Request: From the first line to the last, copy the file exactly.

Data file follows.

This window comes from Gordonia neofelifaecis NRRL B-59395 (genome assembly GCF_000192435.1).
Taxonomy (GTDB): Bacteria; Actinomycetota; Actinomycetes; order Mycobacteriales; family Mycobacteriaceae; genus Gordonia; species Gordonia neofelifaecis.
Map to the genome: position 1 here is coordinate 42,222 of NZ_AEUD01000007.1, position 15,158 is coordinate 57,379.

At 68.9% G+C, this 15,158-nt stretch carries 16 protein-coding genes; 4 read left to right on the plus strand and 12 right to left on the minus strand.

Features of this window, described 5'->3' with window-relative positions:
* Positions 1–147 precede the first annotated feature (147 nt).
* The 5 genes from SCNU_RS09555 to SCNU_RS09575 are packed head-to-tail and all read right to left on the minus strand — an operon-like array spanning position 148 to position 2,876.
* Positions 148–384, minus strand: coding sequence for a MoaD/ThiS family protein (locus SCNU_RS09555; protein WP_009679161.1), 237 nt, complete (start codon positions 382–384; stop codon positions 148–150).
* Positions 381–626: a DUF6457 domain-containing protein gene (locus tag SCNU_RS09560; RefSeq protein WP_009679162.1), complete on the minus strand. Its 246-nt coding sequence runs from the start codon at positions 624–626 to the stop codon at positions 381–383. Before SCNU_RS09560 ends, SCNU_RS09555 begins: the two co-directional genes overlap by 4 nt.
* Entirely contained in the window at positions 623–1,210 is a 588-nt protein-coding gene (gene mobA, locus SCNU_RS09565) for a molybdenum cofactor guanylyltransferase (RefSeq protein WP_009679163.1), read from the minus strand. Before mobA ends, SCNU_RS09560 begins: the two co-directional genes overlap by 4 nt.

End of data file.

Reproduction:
This window comes from Gordonia neofelifaecis NRRL B-59395 (genome assembly GCF_000192435.1).
Taxonomy (GTDB): Bacteria; Actinomycetota; Actinomycetes; order Mycobacteriales; family Mycobacteriaceae; genus Gordonia; species Gordonia neofelifaecis.
Map to the genome: position 1 here is coordinate 42,222 of NZ_AEUD01000007.1, position 15,158 is coordinate 57,379.

At 68.9% G+C, this 15,158-nt stretch carries 16 protein-coding genes; 4 read left to right on the plus strand and 12 right to left on the minus strand.

Features of this window, described 5'->3' with window-relative positions:
* Positions 1–147 precede the first annotated feature (147 nt).
* The 5 genes from SCNU_RS09555 to SCNU_RS09575 are packed head-to-tail and all read right to left on the minus strand — an operon-like array spanning position 148 to position 2,876.
* Positions 148–384, minus strand: coding sequence for a MoaD/ThiS family protein (locus SCNU_RS09555; protein WP_009679161.1), 237 nt, complete (start codon positions 382–384; stop codon positions 148–150).
* Positions 381–626: a DUF6457 domain-containing protein gene (locus tag SCNU_RS09560; RefSeq protein WP_009679162.1), complete on the minus strand. Its 246-nt coding sequence runs from the start codon at positions 624–626 to the stop codon at positions 381–383. Before SCNU_RS09560 ends, SCNU_RS09555 begins: the two co-directional genes overlap by 4 nt.
* Entirely contained in the window at positions 623–1,210 is a 588-nt protein-coding gene (gene mobA, locus SCNU_RS09565) for a molybdenum cofactor guanylyltransferase (RefSeq protein WP_009679163.1), read from the minus strand. Before mobA ends, SCNU_RS09560 begins: the two co-directional genes overlap by 4 nt.